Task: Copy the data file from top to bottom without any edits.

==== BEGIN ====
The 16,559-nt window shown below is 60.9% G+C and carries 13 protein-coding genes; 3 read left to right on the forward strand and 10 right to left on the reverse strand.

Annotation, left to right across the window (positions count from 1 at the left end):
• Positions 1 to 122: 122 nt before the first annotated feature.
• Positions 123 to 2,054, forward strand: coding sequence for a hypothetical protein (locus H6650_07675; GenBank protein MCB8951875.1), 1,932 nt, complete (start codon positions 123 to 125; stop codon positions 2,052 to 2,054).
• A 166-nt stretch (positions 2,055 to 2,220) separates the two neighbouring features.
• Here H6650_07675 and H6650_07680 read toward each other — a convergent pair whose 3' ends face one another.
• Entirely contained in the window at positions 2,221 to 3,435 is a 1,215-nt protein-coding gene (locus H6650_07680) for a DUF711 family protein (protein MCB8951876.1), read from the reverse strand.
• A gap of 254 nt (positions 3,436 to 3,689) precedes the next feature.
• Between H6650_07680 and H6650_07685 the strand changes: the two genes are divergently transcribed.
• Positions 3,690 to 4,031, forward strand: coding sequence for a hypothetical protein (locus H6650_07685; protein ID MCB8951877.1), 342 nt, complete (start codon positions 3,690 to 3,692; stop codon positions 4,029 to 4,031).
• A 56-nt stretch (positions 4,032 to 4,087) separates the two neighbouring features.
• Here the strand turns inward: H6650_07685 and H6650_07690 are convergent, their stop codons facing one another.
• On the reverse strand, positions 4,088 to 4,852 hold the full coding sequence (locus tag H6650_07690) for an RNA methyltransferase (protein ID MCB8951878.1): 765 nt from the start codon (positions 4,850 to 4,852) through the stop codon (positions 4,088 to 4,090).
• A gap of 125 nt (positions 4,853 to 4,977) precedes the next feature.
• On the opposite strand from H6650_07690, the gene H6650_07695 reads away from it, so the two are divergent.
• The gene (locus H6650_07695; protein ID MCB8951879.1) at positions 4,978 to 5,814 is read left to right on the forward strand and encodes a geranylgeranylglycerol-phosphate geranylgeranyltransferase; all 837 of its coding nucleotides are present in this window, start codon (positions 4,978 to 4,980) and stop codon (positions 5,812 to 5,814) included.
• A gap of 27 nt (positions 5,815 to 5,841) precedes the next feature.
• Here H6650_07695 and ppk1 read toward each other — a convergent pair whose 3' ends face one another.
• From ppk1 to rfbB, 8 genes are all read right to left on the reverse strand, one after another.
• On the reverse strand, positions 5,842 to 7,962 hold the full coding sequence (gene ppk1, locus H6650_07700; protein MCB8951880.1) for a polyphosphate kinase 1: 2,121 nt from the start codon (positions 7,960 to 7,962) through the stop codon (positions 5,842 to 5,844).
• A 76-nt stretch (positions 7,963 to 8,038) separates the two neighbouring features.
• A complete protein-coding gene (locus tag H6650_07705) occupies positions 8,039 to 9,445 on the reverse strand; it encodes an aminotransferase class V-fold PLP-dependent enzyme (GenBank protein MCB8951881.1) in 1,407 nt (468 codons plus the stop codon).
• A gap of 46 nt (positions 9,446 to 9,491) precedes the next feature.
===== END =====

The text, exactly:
The 16,559-nt window shown below is 60.9% G+C and carries 13 protein-coding genes; 3 read left to right on the forward strand and 10 right to left on the reverse strand.

Annotation, left to right across the window (positions count from 1 at the left end):
• Positions 1 to 122: 122 nt before the first annotated feature.
• Positions 123 to 2,054, forward strand: coding sequence for a hypothetical protein (locus H6650_07675; GenBank protein MCB8951875.1), 1,932 nt, complete (start codon positions 123 to 125; stop codon positions 2,052 to 2,054).
• A 166-nt stretch (positions 2,055 to 2,220) separates the two neighbouring features.
• Here H6650_07675 and H6650_07680 read toward each other — a convergent pair whose 3' ends face one another.
• Entirely contained in the window at positions 2,221 to 3,435 is a 1,215-nt protein-coding gene (locus H6650_07680) for a DUF711 family protein (protein MCB8951876.1), read from the reverse strand.
• A gap of 254 nt (positions 3,436 to 3,689) precedes the next feature.
• Between H6650_07680 and H6650_07685 the strand changes: the two genes are divergently transcribed.
• Positions 3,690 to 4,031, forward strand: coding sequence for a hypothetical protein (locus H6650_07685; protein ID MCB8951877.1), 342 nt, complete (start codon positions 3,690 to 3,692; stop codon positions 4,029 to 4,031).
• A 56-nt stretch (positions 4,032 to 4,087) separates the two neighbouring features.
• Here the strand turns inward: H6650_07685 and H6650_07690 are convergent, their stop codons facing one another.
• On the reverse strand, positions 4,088 to 4,852 hold the full coding sequence (locus tag H6650_07690) for an RNA methyltransferase (protein ID MCB8951878.1): 765 nt from the start codon (positions 4,850 to 4,852) through the stop codon (positions 4,088 to 4,090).
• A gap of 125 nt (positions 4,853 to 4,977) precedes the next feature.
• On the opposite strand from H6650_07690, the gene H6650_07695 reads away from it, so the two are divergent.
• The gene (locus H6650_07695; protein ID MCB8951879.1) at positions 4,978 to 5,814 is read left to right on the forward strand and encodes a geranylgeranylglycerol-phosphate geranylgeranyltransferase; all 837 of its coding nucleotides are present in this window, start codon (positions 4,978 to 4,980) and stop codon (positions 5,812 to 5,814) included.
• A gap of 27 nt (positions 5,815 to 5,841) precedes the next feature.
• Here H6650_07695 and ppk1 read toward each other — a convergent pair whose 3' ends face one another.
• From ppk1 to rfbB, 8 genes are all read right to left on the reverse strand, one after another.
• On the reverse strand, positions 5,842 to 7,962 hold the full coding sequence (gene ppk1, locus H6650_07700; protein MCB8951880.1) for a polyphosphate kinase 1: 2,121 nt from the start codon (positions 7,960 to 7,962) through the stop codon (positions 5,842 to 5,844).
• A 76-nt stretch (positions 7,963 to 8,038) separates the two neighbouring features.
• A complete protein-coding gene (locus tag H6650_07705) occupies positions 8,039 to 9,445 on the reverse strand; it encodes an aminotransferase class V-fold PLP-dependent enzyme (GenBank protein MCB8951881.1) in 1,407 nt (468 codons plus the stop codon).
• A gap of 46 nt (positions 9,446 to 9,491) precedes the next feature.